Does my snow white danio have TB? Question

Discussion in 'Freshwater Fish Disease' started by millca, Jul 24, 2014.

  1. millcaValued MemberMember

    So sorry to hear about endlercollector endlers having TB. Now that I saw your video in this thread, I'm wondering if TB isn't also what one of my snow white danios has. As endlercollector's video is the first one I've seen of TB, I thought I better post mine as well to get some opinions.


    I've moved her into a specimen container and toward the end of the video I show the 29G tank of my other danios -- one of which is the last remaining of the 3 snow white danios I purchased several months ago. The first one also died in a similar fate that this one seems to be -- losing weight, not eating, getting gaunt, and its spine does look a bit curved.

    If it is TB, is euthanization the best option or are there successful treatments for it?

    Also, has any ever taken a sick and dying fish to a fish vet and had them run the tests for TB? How costly is that type of test and how do I find a fish vet locally? (I never knew there were such types of vets but I suppose it makes sense.) I know, I know, Google's my friend. I suppose I could just search for fish vets, huh? ;-) But if this test is likely a $100 test or more, it isn't going to happen, but for $25 I'd do it just to put my mind to rest.

    Last edited: Jul 24, 2014
  2. endlercollectorFishlore VIPMember

    I'm sorry to say that this is fish TB. Once a fish has the curved spine and gaunt chest, it is too late to medicate, so I recommend putting her down in a little bit of tank water with clove oil.

    You may try to medicate the rest of the tank, and some members here have had varying degrees of success. However I have to warn you that there is a lot of resistance to antibiotics and the TB may reappear at a later point.

    @ kevymd had a fish tested once for TB. Perhaps she can tell you what the costs are like.

  3. millcaValued MemberMember

    Thanks for your quick reply, endlercollector. I will try to find where I stashed my clove oil. In the meantime, can you remind me how much to put in and is that all I need to do? Or is there something else I was supposed to have alongside the clove oil? Vodka or something (which I don't have on hand).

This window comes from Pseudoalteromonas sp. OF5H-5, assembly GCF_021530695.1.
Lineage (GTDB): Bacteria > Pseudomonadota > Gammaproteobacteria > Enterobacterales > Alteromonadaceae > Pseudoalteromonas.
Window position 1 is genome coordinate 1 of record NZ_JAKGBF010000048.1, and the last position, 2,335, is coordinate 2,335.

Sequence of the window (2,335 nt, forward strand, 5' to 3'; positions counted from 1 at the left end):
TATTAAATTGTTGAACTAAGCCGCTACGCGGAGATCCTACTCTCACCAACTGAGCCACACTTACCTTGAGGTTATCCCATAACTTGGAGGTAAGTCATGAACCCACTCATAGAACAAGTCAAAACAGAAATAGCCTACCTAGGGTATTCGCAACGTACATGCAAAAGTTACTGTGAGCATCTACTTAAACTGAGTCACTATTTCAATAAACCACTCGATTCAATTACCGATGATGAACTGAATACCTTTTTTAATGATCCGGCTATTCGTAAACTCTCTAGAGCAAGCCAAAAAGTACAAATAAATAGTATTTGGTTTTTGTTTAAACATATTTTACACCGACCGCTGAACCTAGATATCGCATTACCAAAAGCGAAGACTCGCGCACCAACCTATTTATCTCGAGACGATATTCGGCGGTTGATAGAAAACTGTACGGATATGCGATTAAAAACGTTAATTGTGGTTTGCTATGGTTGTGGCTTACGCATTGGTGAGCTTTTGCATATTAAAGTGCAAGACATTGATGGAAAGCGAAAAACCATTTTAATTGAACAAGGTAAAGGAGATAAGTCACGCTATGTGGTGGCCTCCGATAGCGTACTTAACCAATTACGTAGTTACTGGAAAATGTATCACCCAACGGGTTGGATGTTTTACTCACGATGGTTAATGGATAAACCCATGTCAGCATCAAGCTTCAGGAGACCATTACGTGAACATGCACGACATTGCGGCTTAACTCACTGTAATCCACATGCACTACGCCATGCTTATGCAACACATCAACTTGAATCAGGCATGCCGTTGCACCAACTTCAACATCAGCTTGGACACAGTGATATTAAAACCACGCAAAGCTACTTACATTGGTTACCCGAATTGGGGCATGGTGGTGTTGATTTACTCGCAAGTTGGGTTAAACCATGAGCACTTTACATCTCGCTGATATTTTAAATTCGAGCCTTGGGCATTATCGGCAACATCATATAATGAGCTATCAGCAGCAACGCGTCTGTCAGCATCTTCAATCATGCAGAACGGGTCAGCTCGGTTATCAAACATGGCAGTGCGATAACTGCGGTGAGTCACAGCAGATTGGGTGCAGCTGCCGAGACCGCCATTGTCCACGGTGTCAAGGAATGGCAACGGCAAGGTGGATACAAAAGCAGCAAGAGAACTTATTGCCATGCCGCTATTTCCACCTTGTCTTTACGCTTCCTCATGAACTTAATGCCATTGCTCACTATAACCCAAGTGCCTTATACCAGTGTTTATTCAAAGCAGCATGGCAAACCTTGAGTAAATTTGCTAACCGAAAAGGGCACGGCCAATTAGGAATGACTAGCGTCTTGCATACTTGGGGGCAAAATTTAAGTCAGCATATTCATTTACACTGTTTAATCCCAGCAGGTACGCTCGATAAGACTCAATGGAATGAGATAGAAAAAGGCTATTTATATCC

4. millcaValued MemberMember

    I just found the instructions for euthanizing fish with clove oil on a sticky:

    Still hunting for that small bottle of clove oil.
  5. endlercollectorFishlore VIPMember

    I only put enough water and a coffee mug or another plastic container for the fish to fit in comfortably. I uncap and shake the clove oil over it about 10 times. Then I cover it with a napkin or sheet of paper so that the fish can be comfortable in the dark until it passes.
  6. millcaValued MemberMember

    So according to that Walstad article on Fish TB, UV sterilizers are one way to decrease the EM in a tank especially if new fish have been added recently.

    I have an AquaClear 50 filter on my 29G tank. How would a UV sterilizer work with an HOB type filter? Or do they only work with canister filters. My SunSun 304B has one installed into it, but I'm curious how they can be used in aquariums with HOB filters? Any ideas?
  7. millcaValued MemberMember

    I wish I had read that in time. Instead, I watched my little fishy die. It wasn't exactly "peaceful" -- he went spastic there for a while and nearly jumped out of the container. Poor thing.
  8. endlercollectorFishlore VIPMember

    I'm so sorry he went that way. I have found that with more room, the fish panic more.

    I am actually using UV level one sterilizers to kill free-floating mycobacteria in four tanks that have HOB filters. Walstad said it took about eight months for her to see positive results. I only just got mine set up in May, and so I am hoping to see more improvement over the winter. I will write more in a separate thread.

    @ Junebug